It took me 10 seconds to find an essential description of the resolution pat-down online, posted on this traveler’s website in August of 2011. Thousands of people undergo that at checkpoints across the nation, every day, and leave the private room to tell their friends all about it.

As for Andrea’s question regarding “enough pressure being used” while TSA screeners are testing for certification or recertification: one of the more common reasons that TSA screeners are told that they have failed a portion of a recertification pat-down is due to “not enough pressure being used.” This results in one of the most common pieces of advice I used to hear veteran TSA employees doling out to new-hires: “When you go into test, rough the test subject up like hell; beat the hell out of that tester with your pat-down, so that they can’t say you failed to use enough pressure.” (I remember a lot of screeners I knew used to say that they went so far as to sort of strike the test subject in the groin area, as a means of exacting revenge for the absurd testing).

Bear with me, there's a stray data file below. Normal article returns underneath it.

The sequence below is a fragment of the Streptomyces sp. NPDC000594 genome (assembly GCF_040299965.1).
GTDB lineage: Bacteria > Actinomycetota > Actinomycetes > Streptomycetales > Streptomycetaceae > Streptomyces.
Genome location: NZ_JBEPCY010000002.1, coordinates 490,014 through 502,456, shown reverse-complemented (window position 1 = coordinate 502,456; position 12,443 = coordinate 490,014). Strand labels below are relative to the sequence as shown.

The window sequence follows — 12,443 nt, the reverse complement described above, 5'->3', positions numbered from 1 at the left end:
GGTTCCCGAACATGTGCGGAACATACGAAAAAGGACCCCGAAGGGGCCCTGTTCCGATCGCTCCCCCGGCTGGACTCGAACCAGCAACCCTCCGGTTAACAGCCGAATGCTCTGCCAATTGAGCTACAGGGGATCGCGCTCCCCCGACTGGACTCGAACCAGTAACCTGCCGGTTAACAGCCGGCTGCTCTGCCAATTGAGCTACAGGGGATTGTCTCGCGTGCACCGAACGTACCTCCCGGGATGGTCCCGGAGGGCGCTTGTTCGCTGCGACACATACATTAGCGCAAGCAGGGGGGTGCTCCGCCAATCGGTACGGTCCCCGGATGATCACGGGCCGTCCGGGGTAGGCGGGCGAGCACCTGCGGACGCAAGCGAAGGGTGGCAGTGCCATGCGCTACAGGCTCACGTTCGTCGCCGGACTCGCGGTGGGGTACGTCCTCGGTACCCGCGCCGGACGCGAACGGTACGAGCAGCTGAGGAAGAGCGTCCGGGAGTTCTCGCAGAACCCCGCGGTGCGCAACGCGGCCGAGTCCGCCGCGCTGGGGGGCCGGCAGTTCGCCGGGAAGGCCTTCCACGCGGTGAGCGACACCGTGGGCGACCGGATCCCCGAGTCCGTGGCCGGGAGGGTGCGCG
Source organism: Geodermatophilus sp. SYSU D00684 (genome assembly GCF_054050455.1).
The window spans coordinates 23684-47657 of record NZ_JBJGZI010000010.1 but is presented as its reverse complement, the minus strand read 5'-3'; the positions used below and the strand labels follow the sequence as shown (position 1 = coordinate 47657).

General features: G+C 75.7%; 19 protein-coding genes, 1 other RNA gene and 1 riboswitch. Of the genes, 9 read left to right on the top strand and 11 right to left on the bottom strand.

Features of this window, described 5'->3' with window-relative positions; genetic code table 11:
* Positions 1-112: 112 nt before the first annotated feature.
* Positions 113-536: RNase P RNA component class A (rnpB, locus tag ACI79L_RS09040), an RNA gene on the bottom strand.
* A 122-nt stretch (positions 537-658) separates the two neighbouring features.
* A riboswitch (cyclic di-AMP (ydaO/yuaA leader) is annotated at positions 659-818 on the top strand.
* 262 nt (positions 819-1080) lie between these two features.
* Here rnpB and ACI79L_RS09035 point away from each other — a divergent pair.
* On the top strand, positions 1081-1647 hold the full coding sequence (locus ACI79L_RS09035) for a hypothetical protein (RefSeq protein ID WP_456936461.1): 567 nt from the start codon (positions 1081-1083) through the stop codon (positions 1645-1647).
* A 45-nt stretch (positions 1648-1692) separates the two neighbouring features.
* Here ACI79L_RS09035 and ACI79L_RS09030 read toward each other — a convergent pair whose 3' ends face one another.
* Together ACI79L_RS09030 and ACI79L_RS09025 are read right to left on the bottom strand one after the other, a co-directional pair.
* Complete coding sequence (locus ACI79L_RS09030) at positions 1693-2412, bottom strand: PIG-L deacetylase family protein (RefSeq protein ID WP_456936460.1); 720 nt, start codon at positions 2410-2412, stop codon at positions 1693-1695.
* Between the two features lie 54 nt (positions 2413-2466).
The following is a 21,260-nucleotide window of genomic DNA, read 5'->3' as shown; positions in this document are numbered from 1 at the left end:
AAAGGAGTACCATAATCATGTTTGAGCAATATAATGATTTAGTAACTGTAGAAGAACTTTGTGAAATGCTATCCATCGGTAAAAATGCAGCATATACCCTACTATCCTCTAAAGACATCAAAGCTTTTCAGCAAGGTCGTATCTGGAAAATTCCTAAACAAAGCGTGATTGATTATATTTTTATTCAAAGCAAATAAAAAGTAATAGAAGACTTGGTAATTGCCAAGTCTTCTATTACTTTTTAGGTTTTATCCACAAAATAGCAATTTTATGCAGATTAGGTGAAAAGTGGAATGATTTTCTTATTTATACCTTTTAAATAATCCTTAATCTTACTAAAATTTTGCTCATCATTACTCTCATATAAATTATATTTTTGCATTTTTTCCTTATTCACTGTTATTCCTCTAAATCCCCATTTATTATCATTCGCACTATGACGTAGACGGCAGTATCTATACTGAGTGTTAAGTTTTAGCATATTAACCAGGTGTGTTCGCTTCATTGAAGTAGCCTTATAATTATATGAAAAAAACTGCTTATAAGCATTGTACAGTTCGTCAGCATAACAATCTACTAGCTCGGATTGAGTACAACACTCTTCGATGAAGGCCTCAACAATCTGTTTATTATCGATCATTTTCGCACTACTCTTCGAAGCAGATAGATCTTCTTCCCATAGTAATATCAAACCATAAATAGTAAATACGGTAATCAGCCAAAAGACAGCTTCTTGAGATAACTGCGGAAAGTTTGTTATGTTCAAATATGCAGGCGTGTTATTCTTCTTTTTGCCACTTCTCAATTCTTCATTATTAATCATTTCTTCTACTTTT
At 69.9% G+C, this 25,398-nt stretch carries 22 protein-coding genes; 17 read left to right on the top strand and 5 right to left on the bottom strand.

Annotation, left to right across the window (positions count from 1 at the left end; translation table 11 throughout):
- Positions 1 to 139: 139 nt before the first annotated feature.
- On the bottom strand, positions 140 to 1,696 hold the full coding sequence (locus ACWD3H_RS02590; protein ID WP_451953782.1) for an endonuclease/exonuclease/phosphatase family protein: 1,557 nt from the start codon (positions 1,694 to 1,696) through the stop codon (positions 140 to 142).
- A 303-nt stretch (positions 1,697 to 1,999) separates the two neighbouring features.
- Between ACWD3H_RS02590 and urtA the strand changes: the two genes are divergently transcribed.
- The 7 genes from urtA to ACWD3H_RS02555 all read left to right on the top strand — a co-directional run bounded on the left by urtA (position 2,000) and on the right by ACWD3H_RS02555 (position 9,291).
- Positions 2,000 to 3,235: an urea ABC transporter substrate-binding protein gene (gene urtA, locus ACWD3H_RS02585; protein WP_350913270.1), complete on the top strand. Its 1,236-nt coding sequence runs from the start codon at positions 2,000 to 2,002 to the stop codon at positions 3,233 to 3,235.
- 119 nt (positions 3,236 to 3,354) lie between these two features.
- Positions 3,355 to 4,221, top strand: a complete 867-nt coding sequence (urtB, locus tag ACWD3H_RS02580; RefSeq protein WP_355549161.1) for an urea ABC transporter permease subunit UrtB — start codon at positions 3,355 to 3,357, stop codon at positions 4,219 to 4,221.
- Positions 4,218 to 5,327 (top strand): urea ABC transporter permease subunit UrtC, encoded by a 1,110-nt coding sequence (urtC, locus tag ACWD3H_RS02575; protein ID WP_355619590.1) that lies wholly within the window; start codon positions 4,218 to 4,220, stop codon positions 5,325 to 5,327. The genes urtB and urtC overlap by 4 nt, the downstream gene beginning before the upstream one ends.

This is the training and testing environment from which your TSA screeners emerge, ladies and gentlemen! Small wonder that a former TSA screener wrote me a couple months ago telling me that his co-workers used to have a term for “Striking a passenger in the groin area during a pat-down in retaliation for bad attitudes,” AKA, Splitting the Uprights. 

As for Susie’s question regarding whether or not the TSA tells its employees to just make up rules or whether the TSA employees simply have no idea what the rules actually are: the TSA generally drills about 100 new rules into a screener’s head every few months and then places them into a confusing and contradictory SOP, resulting in most TSA employees only possessing a vague idea as to what the rules actually are.

With any luck, that covers all pat-down/grope questions for the foreseeable future.